“What we have seen in these ​[horsemeat] cases is that the traceability immediately showed where the horsemeat had come from. As it had come from approved slaughterhouses, the issue here was really labelling and that’s how we can say we don’t believe there was a risk.”​ 

Meanwhile, earlier this month researchers at the Institute of Food Research, at Norwich, released news of a new DNA test​, claimed to rapidly and cost-effectively, distinguish horsemeat from beef. 

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3 comments

Thank you. This has been long overdue.

Posted by morgansinkc,

In the U.S., there is no way to tell which horses have been given which drugs, in what quantities, for how long, etc.

What was happening was falsified paperwork, and this was wrong.

Companies stopped putting U.S. horse meat in dog food decades ago because it was killing people's pets. It has been terrible that it has continued all this time to be wrongfully sold for people to eat.

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Horse welfare will be WORSE because of this

Posted by Cherylyn Baynor,

This is NOT good for horse welfare in the US. Now, there is even less reason for dealers and haulers to take care of the horses they own and sell for slaughter. Unwanted horses will suffer even more because of this. There will still be as many unwanted horses (about 125,000 a year). Now they will be be worth even less so there will be even worse care for them and even more will starve to death out in back pastures.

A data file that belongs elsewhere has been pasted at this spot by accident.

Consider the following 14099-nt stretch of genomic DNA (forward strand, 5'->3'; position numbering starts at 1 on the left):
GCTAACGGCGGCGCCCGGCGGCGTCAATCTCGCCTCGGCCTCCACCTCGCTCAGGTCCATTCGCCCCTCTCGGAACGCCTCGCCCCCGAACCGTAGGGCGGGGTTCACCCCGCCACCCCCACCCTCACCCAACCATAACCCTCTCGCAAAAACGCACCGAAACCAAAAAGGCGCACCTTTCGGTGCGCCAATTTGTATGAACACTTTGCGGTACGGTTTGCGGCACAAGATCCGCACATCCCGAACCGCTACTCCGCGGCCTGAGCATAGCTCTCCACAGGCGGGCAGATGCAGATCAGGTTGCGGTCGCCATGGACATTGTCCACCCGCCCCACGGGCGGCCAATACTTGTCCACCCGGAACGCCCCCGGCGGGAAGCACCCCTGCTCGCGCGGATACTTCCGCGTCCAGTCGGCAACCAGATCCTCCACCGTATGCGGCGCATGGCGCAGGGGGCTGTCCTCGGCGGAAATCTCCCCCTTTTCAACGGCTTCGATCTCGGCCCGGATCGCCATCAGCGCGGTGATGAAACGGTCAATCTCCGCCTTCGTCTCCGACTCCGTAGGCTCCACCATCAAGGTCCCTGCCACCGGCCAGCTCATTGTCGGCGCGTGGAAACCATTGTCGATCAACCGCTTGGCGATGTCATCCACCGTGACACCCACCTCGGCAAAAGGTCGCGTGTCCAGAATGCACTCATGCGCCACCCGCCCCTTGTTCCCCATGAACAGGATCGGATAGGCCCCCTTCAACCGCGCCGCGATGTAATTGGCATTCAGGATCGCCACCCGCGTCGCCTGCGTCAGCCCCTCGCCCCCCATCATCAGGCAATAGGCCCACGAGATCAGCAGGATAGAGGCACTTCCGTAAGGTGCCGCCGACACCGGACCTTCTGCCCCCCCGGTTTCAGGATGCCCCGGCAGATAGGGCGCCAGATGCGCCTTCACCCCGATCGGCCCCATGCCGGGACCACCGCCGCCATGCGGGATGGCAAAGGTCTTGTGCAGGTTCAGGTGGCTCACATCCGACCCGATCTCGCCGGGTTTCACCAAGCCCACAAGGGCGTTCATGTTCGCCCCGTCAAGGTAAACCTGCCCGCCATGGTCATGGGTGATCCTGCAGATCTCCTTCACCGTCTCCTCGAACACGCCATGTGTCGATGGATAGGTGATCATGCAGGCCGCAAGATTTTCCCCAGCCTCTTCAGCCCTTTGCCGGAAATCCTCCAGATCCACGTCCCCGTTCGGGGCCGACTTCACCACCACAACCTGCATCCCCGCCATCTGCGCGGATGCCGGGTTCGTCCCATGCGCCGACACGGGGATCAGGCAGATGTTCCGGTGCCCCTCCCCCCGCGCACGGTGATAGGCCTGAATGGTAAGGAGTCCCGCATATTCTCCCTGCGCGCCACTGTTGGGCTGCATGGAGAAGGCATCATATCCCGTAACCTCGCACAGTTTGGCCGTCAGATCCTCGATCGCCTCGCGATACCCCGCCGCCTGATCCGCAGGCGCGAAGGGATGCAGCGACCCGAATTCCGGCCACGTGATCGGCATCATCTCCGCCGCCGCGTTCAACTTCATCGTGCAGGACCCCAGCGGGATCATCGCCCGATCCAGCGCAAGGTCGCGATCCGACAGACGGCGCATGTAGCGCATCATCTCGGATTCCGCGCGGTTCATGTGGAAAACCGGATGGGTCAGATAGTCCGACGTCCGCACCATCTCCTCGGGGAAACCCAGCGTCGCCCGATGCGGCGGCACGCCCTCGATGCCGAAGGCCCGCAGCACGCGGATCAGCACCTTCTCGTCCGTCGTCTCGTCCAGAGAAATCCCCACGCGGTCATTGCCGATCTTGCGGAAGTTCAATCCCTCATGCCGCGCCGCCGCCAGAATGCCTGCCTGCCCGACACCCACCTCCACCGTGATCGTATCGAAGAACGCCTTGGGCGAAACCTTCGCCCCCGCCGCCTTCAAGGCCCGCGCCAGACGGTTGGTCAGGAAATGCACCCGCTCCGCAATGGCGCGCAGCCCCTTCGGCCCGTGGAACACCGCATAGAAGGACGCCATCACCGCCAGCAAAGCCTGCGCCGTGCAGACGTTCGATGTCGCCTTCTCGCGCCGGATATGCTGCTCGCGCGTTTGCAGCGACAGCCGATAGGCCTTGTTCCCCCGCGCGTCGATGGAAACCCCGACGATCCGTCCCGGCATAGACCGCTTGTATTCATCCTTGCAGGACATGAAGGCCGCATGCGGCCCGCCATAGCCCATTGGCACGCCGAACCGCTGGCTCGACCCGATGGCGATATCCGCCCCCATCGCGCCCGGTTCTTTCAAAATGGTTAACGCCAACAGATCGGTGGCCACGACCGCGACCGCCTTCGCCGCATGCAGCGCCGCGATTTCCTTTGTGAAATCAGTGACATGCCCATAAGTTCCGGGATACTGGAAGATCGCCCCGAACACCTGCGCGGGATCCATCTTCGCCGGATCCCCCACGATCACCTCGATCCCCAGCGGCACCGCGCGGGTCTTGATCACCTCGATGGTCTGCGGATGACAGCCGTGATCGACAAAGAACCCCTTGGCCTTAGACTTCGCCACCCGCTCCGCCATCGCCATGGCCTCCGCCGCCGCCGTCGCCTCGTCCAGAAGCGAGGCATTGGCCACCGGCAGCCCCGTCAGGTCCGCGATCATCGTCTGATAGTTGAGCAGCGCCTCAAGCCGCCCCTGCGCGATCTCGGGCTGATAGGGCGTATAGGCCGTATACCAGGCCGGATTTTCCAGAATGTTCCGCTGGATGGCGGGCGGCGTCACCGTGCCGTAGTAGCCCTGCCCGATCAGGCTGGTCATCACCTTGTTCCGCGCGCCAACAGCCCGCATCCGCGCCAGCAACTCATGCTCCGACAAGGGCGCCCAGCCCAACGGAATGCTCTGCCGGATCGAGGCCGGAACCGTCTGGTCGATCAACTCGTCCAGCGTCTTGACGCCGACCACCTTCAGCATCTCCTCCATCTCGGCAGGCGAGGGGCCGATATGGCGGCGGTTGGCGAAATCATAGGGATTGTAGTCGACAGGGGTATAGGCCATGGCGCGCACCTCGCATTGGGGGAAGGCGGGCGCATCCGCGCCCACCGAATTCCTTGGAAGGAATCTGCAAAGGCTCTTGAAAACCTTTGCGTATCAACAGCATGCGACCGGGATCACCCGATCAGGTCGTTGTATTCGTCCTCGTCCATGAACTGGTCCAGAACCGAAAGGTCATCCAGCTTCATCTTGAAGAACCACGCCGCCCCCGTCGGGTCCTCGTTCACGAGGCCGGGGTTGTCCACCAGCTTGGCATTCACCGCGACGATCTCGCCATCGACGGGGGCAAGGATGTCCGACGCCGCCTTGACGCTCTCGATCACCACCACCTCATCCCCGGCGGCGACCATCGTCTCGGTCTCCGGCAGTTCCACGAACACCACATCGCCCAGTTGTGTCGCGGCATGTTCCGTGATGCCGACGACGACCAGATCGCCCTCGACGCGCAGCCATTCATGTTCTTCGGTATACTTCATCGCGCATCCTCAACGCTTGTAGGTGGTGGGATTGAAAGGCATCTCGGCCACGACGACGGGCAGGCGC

Unless YOU want to buy and care for about 100 or them, the horses will not be jumping up and down for joy as their level of care will drop right along with their value.
There IS a worse fate than slaughter.
There is also NOT ONE SINGLE case of anyone being sickened by any horse meat that has come from the US or Mexico. Unlike beef, where many have died from Mad Cow disease, there is not one documented case of anyone getting sick. Only the animal rights activists like the fraudulent Humane Society have tried to scare everyone without one shred of evidence of any harm every being caused. Tests of meat have shown that there are many more cases of drug residues found in cattle and poultry than in horses.

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You can NOT accurately trace any horse meds given in the U.S.

Posted by Christy Lee - USA,

Thank goodness the EU has stepped up to protect people. This should cover the Mexico imports, but what about the nearly 40,000 horses that were shipped last year from the US to facilities in Canada - and then on to the EU. We know here in the States that a major portion of any horse's health clearance has been made up as clean for shipment, done by the side of a pasture by someone who needs to dispose of a horse or horses and will say anything to do it. The health hazards are serious and documented, and I for one am very happy that this is being stopped. When you add the horrific cruelty involved in slaughtering an extremely intelligent flight animal, I am literally jumping for joy. Horses are not meant to be eaten. Period.